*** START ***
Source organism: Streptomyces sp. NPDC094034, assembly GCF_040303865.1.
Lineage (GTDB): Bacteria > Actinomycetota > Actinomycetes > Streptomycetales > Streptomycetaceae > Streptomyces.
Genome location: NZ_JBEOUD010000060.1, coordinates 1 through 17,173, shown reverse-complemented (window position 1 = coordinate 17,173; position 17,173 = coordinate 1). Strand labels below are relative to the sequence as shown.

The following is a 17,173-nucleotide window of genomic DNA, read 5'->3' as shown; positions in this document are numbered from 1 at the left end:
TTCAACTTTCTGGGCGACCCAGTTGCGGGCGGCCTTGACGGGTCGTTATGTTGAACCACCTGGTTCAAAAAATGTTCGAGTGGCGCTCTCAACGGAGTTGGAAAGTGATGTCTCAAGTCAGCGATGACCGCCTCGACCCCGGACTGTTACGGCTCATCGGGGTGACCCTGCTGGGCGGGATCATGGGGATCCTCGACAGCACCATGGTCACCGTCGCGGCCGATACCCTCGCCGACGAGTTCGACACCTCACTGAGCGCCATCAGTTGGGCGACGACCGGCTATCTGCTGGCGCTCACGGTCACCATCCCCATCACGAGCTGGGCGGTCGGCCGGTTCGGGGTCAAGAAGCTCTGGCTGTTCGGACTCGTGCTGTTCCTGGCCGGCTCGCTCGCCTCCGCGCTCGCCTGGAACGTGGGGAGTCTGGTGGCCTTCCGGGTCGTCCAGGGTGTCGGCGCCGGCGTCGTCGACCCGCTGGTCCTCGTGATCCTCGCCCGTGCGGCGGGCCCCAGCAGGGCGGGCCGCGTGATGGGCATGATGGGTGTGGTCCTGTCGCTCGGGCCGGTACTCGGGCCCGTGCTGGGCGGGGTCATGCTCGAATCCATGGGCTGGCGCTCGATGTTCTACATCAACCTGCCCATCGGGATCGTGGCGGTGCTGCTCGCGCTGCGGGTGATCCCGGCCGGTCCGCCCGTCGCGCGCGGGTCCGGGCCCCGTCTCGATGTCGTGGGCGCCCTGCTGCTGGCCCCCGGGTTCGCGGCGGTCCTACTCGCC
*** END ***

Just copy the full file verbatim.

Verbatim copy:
Source organism: Streptomyces sp. NPDC094034, assembly GCF_040303865.1.
Lineage (GTDB): Bacteria > Actinomycetota > Actinomycetes > Streptomycetales > Streptomycetaceae > Streptomyces.
Genome location: NZ_JBEOUD010000060.1, coordinates 1 through 17,173, shown reverse-complemented (window position 1 = coordinate 17,173; position 17,173 = coordinate 1). Strand labels below are relative to the sequence as shown.

The following is a 17,173-nucleotide window of genomic DNA, read 5'->3' as shown; positions in this document are numbered from 1 at the left end:
TTCAACTTTCTGGGCGACCCAGTTGCGGGCGGCCTTGACGGGTCGTTATGTTGAACCACCTGGTTCAAAAAATGTTCGAGTGGCGCTCTCAACGGAGTTGGAAAGTGATGTCTCAAGTCAGCGATGACCGCCTCGACCCCGGACTGTTACGGCTCATCGGGGTGACCCTGCTGGGCGGGATCATGGGGATCCTCGACAGCACCATGGTCACCGTCGCGGCCGATACCCTCGCCGACGAGTTCGACACCTCACTGAGCGCCATCAGTTGGGCGACGACCGGCTATCTGCTGGCGCTCACGGTCACCATCCCCATCACGAGCTGGGCGGTCGGCCGGTTCGGGGTCAAGAAGCTCTGGCTGTTCGGACTCGTGCTGTTCCTGGCCGGCTCGCTCGCCTCCGCGCTCGCCTGGAACGTGGGGAGTCTGGTGGCCTTCCGGGTCGTCCAGGGTGTCGGCGCCGGCGTCGTCGACCCGCTGGTCCTCGTGATCCTCGCCCGTGCGGCGGGCCCCAGCAGGGCGGGCCGCGTGATGGGCATGATGGGTGTGGTCCTGTCGCTCGGGCCGGTACTCGGGCCCGTGCTGGGCGGGGTCATGCTCGAATCCATGGGCTGGCGCTCGATGTTCTACATCAACCTGCCCATCGGGATCGTGGCGGTGCTGCTCGCGCTGCGGGTGATCCCGGCCGGTCCGCCCGTCGCGCGCGGGTCCGGGCCCCGTCTCGATGTCGTGGGCGCCCTGCTGCTGGCCCCCGGGTTCGCGGCGGTCCTACTCGCC